In these two verses the Guru gives us two great mantras: cit prabhavam ellam and giru matram akum, everything is the wonder of consciousness and everything is only a vibration of a word. These should be enough to bring you total peace.

 

Part II

 

         There is some terrific new material in Neither This Nor That But . . . Aum:

 

Verse 79

 

         What is time? We see the sun appearing in the east, crossing the sky over our heads, and disappearing in the west. The locations of the sun on the eastern horizon and on the western horizon are imaginary. As many mathematical points can be marked on the surface of the earth, there can be as many points of location for a sunrise or a sunset. Nobody has ever bothered to watch the entire course of this movement. Occasionally people look up at the sky and notice a change in the position of the sun. We have, however, only an imaginary picture of this movement, which is not even one day long, but can be called to mind in a flash. Thus, an instantaneously presented image is our conceptual token of time. In this token, which we treat as real time, the seeming linear movement of the sun is deciphered and reconceived as a circular rotation of the earth on its imaginary axis without causing the slightest inconvenience to our mind for converting a perceptual imagery into a conceptual computerizing in order to arrive at a working postulate of time. Of course we do not think all these thoughts!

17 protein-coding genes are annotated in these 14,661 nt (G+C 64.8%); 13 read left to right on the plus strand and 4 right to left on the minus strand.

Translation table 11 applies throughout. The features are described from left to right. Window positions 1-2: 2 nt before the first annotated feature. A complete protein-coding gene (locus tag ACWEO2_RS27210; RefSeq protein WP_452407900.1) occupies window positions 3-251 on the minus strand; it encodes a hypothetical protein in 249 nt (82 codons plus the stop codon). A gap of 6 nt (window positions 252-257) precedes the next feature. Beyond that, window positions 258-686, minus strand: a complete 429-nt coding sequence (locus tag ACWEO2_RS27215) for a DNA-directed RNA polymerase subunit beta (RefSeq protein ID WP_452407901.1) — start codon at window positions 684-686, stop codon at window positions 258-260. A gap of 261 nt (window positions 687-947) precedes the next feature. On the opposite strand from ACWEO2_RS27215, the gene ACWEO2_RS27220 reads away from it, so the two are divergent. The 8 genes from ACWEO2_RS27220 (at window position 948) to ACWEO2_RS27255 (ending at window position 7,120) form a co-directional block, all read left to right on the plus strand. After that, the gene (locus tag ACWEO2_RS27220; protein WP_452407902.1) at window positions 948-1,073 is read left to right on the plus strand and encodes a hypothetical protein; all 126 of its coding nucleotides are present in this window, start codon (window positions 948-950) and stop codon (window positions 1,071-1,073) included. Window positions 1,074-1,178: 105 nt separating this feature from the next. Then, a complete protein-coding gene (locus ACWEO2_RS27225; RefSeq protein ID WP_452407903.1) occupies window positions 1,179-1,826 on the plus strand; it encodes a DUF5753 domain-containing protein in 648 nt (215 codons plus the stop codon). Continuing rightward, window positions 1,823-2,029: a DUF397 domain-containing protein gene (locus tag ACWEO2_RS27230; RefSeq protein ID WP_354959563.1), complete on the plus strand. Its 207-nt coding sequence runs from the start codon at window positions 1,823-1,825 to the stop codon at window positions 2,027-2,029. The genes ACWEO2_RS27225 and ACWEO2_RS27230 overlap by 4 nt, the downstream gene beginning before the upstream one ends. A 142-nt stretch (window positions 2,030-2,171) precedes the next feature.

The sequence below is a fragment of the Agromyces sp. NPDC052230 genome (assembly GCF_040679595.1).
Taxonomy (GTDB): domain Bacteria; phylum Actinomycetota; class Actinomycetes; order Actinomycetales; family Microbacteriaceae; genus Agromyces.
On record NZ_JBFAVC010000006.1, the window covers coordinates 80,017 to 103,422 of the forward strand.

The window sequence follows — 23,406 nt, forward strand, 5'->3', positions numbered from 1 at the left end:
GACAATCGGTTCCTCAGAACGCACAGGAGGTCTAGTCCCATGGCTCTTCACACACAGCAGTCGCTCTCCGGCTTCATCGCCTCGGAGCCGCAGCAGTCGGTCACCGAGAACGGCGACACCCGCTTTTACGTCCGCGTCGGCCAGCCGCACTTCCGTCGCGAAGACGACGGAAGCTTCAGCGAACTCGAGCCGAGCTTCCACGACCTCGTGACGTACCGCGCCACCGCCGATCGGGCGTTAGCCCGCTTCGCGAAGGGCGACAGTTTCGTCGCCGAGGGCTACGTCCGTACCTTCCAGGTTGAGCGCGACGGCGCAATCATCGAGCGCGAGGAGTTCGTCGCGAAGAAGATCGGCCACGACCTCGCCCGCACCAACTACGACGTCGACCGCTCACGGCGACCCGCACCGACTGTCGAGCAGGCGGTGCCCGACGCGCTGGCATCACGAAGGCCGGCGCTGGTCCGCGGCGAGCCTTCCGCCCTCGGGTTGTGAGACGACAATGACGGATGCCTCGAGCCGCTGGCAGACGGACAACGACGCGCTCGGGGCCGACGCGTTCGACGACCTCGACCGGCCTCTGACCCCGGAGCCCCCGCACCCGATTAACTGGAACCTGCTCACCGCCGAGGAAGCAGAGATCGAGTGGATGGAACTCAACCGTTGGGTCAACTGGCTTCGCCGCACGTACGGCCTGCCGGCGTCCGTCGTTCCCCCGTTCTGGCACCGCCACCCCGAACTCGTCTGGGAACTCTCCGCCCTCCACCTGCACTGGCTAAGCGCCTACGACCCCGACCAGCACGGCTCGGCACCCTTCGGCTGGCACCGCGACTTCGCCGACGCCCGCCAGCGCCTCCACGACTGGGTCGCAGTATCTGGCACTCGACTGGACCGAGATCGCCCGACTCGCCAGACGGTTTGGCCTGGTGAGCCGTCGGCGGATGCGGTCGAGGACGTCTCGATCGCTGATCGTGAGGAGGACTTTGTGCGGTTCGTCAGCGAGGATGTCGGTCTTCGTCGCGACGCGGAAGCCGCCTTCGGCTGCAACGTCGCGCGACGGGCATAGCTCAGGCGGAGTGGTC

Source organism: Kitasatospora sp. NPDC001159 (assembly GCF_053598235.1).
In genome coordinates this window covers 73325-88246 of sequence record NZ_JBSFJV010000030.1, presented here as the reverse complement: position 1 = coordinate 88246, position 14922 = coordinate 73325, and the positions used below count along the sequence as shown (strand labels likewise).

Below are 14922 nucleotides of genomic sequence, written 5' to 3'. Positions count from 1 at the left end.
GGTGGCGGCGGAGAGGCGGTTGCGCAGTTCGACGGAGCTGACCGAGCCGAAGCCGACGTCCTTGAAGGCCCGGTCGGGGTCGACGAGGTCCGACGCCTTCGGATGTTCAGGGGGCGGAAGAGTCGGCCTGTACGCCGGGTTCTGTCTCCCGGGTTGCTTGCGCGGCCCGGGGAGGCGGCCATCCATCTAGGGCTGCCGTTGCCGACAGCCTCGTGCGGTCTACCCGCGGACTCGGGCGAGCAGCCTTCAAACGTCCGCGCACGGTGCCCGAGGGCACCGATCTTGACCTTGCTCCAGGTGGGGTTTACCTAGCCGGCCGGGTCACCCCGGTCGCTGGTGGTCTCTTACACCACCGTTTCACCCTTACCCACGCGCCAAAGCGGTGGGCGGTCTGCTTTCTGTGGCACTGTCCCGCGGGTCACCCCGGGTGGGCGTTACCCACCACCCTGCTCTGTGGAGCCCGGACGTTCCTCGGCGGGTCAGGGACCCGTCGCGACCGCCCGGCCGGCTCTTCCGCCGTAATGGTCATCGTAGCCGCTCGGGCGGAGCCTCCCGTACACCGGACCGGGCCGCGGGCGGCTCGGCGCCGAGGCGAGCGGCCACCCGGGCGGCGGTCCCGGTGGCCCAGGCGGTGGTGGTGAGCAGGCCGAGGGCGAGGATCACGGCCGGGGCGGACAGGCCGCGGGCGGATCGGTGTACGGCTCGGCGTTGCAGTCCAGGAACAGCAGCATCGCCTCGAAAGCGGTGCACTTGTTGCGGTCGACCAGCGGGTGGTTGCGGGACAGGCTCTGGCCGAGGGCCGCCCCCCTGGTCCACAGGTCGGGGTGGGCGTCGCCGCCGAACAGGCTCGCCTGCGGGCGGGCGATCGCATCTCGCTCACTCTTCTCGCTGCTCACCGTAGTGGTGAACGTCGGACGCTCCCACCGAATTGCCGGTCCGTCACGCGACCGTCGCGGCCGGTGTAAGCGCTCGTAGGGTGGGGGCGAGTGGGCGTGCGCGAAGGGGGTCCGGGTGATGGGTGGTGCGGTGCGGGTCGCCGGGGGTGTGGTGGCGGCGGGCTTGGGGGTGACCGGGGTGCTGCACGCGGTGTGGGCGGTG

St. Augustine asks this question in The Confessions:

I heard once from a learned man that the motions of the sun, moon and stars constituted time, and I assented not. For why should not the motions of all bodies rather be times? Or, if the lights of heaven should cease, and a potter’s wheel run round, should there be no time by which we might measure those whirlings, and say, that either it moved with equal pauses.... Or, while we were saying this, should we not also be speaking in time?*

         Why not? Is a potter’s wheel too inefficient to mould time?

If time is the motion of things, what is the scale by which motion is measured? If we say that time is measured by motion and motion is measured by time, it is nothing short of begging the question. If a day is an abstraction of the picture of the sun’s movement across the sky, what is night? How is it that we have juxtaposed day with night when our visual images of the two are contrary, and why do we bracket day and night into “one day”? If seeing the sun at different locations in the sky is essential to conceive the day, why is that requirement waived in order to conceive night?